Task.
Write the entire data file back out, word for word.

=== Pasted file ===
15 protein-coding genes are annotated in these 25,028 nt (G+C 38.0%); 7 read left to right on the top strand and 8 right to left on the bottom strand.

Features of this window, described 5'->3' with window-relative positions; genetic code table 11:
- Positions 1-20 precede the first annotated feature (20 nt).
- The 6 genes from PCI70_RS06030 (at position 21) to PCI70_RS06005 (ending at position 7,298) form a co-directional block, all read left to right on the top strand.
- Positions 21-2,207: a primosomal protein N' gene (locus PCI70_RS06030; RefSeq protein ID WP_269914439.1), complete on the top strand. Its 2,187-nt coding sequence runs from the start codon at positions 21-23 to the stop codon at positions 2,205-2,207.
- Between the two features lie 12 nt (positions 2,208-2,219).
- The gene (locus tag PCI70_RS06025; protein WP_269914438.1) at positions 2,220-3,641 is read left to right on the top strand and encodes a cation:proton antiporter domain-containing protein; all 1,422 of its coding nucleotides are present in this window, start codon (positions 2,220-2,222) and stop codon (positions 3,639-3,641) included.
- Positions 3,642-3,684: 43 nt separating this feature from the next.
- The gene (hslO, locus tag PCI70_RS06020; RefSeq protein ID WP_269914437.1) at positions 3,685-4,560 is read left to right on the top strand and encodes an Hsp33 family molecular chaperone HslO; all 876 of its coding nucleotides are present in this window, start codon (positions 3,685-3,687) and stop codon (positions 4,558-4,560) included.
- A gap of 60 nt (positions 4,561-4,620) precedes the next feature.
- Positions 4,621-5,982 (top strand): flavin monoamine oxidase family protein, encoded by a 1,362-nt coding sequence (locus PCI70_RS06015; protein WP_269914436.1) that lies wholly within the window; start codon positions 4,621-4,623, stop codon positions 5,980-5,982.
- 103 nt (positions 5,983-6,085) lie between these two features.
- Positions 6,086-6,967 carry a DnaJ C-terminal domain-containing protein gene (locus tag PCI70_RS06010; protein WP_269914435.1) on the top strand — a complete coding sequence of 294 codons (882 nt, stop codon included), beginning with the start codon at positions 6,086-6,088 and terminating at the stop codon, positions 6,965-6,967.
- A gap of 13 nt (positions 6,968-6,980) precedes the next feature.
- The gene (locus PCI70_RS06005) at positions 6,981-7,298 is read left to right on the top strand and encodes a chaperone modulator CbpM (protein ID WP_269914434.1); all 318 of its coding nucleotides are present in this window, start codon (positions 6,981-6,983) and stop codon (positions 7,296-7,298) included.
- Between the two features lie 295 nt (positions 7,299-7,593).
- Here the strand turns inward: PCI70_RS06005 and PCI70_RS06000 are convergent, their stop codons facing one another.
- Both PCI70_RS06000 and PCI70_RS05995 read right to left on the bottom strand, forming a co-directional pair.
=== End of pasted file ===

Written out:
15 protein-coding genes are annotated in these 25,028 nt (G+C 38.0%); 7 read left to right on the top strand and 8 right to left on the bottom strand.

Features of this window, described 5'->3' with window-relative positions; genetic code table 11:
- Positions 1-20 precede the first annotated feature (20 nt).
- The 6 genes from PCI70_RS06030 (at position 21) to PCI70_RS06005 (ending at position 7,298) form a co-directional block, all read left to right on the top strand.
- Positions 21-2,207: a primosomal protein N' gene (locus PCI70_RS06030; RefSeq protein ID WP_269914439.1), complete on the top strand. Its 2,187-nt coding sequence runs from the start codon at positions 21-23 to the stop codon at positions 2,205-2,207.
- Between the two features lie 12 nt (positions 2,208-2,219).
- The gene (locus tag PCI70_RS06025; protein WP_269914438.1) at positions 2,220-3,641 is read left to right on the top strand and encodes a cation:proton antiporter domain-containing protein; all 1,422 of its coding nucleotides are present in this window, start codon (positions 2,220-2,222) and stop codon (positions 3,639-3,641) included.
- Positions 3,642-3,684: 43 nt separating this feature from the next.
- The gene (hslO, locus tag PCI70_RS06020; RefSeq protein ID WP_269914437.1) at positions 3,685-4,560 is read left to right on the top strand and encodes an Hsp33 family molecular chaperone HslO; all 876 of its coding nucleotides are present in this window, start codon (positions 3,685-3,687) and stop codon (positions 4,558-4,560) included.
- A gap of 60 nt (positions 4,561-4,620) precedes the next feature.
- Positions 4,621-5,982 (top strand): flavin monoamine oxidase family protein, encoded by a 1,362-nt coding sequence (locus PCI70_RS06015; protein WP_269914436.1) that lies wholly within the window; start codon positions 4,621-4,623, stop codon positions 5,980-5,982.
- 103 nt (positions 5,983-6,085) lie between these two features.
- Positions 6,086-6,967 carry a DnaJ C-terminal domain-containing protein gene (locus tag PCI70_RS06010; protein WP_269914435.1) on the top strand — a complete coding sequence of 294 codons (882 nt, stop codon included), beginning with the start codon at positions 6,086-6,088 and terminating at the stop codon, positions 6,965-6,967.
- A gap of 13 nt (positions 6,968-6,980) precedes the next feature.
- The gene (locus PCI70_RS06005) at positions 6,981-7,298 is read left to right on the top strand and encodes a chaperone modulator CbpM (protein ID WP_269914434.1); all 318 of its coding nucleotides are present in this window, start codon (positions 6,981-6,983) and stop codon (positions 7,296-7,298) included.
- Between the two features lie 295 nt (positions 7,299-7,593).
- Here the strand turns inward: PCI70_RS06005 and PCI70_RS06000 are convergent, their stop codons facing one another.
- Both PCI70_RS06000 and PCI70_RS05995 read right to left on the bottom strand, forming a co-directional pair.